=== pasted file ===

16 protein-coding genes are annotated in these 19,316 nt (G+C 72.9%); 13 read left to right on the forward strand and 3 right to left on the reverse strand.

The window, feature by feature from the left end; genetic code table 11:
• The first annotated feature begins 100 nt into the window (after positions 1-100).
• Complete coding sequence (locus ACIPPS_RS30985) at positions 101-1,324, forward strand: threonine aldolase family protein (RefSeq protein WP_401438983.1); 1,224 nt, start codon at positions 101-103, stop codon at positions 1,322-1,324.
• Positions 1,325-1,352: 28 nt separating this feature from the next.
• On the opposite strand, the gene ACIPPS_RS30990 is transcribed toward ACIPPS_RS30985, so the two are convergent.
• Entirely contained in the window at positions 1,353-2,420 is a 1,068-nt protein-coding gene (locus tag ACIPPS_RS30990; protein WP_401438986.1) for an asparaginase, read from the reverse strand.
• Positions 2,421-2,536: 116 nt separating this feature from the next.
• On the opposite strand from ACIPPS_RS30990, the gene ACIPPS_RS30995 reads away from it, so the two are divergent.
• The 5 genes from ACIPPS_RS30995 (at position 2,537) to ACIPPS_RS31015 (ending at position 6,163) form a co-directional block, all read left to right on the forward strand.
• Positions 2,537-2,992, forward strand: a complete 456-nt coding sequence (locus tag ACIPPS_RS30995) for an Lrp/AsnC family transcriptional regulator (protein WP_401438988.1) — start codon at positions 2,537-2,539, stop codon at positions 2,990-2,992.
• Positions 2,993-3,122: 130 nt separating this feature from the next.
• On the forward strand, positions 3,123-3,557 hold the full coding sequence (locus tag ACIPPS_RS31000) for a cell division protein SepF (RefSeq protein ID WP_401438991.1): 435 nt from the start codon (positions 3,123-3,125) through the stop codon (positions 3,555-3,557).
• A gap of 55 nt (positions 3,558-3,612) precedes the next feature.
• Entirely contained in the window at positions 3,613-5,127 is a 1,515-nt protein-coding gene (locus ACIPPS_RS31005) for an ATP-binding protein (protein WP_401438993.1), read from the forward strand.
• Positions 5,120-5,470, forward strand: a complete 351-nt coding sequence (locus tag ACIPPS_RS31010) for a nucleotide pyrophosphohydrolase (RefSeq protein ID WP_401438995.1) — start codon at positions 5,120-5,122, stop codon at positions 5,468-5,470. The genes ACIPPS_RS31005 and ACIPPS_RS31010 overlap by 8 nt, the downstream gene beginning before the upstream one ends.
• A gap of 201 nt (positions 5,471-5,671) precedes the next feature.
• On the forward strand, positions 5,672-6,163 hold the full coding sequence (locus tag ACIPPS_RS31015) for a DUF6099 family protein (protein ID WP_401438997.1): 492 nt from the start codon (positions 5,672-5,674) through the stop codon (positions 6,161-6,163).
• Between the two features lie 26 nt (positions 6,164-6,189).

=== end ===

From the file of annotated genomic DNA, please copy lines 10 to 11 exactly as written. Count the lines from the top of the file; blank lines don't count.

• The 5 genes from ACIPPS_RS30995 (at position 2,537) to ACIPPS_RS31015 (ending at position 6,163) form a co-directional block, all read left to right on the forward strand.
• Positions 2,537-2,992, forward strand: a complete 456-nt coding sequence (locus tag ACIPPS_RS30995) for an Lrp/AsnC family transcriptional regulator (protein WP_401438988.1) — start codon at positions 2,537-2,539, stop codon at positions 2,990-2,992.